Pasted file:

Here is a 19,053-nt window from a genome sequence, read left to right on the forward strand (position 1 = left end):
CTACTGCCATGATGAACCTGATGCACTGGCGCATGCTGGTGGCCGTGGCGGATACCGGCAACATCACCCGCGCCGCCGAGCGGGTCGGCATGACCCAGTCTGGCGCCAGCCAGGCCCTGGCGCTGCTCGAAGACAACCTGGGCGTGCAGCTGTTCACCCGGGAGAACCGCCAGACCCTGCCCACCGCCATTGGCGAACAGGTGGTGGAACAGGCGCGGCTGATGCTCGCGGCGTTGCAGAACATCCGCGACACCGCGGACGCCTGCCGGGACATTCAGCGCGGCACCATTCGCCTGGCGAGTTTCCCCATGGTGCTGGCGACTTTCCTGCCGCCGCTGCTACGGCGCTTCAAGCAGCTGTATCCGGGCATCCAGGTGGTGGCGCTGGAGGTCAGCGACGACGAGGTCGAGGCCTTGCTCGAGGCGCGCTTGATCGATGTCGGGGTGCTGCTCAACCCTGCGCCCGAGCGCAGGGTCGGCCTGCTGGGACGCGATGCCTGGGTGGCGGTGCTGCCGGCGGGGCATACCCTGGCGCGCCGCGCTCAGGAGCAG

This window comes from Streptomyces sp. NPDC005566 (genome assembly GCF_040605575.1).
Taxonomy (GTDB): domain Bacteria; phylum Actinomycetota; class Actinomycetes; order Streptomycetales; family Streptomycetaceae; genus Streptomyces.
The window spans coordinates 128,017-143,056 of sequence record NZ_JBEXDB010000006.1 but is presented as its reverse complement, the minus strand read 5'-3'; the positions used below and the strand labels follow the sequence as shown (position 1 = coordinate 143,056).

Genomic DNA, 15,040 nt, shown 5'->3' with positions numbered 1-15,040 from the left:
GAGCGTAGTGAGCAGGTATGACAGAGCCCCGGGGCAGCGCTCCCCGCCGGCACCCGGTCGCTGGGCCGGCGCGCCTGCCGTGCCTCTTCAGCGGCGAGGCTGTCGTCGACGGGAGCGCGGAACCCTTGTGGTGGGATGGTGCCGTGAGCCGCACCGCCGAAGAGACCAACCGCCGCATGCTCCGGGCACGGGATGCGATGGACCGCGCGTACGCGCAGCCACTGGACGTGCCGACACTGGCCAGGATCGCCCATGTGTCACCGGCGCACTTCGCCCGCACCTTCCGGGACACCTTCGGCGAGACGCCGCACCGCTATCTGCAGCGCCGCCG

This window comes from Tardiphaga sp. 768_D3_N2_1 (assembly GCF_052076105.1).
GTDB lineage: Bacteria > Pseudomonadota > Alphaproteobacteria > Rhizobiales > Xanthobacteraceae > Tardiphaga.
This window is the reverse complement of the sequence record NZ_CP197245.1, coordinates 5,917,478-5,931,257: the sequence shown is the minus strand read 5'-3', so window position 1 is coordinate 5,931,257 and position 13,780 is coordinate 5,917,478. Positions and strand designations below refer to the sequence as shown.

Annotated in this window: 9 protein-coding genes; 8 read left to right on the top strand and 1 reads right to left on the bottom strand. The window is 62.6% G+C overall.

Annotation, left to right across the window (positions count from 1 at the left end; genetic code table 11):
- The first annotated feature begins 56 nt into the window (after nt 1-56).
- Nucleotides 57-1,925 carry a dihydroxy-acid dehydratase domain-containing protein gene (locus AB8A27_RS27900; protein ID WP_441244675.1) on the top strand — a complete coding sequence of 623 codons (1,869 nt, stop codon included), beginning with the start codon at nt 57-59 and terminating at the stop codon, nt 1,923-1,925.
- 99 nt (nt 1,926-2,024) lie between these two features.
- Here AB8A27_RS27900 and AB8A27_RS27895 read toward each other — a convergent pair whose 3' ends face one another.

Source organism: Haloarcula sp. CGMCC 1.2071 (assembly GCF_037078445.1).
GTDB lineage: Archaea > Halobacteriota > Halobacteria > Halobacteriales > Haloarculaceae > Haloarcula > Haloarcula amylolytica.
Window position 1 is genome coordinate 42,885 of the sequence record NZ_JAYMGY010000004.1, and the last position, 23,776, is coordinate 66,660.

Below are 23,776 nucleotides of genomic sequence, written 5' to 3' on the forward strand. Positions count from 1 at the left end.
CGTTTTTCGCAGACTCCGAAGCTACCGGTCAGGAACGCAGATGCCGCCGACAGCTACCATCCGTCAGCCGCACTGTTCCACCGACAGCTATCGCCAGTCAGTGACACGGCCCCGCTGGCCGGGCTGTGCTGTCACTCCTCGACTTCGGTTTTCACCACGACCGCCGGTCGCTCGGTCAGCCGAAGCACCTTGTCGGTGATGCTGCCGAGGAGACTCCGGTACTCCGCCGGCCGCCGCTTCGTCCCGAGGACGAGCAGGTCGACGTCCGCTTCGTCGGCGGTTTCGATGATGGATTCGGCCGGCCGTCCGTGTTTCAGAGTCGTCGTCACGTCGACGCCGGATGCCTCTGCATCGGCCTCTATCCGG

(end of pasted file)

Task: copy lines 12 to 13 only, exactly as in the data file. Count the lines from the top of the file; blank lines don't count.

Annotation, left to right across the window (positions count from 1 at the left end; genetic code table 11):
- The first annotated feature begins 56 nt into the window (after nt 1-56).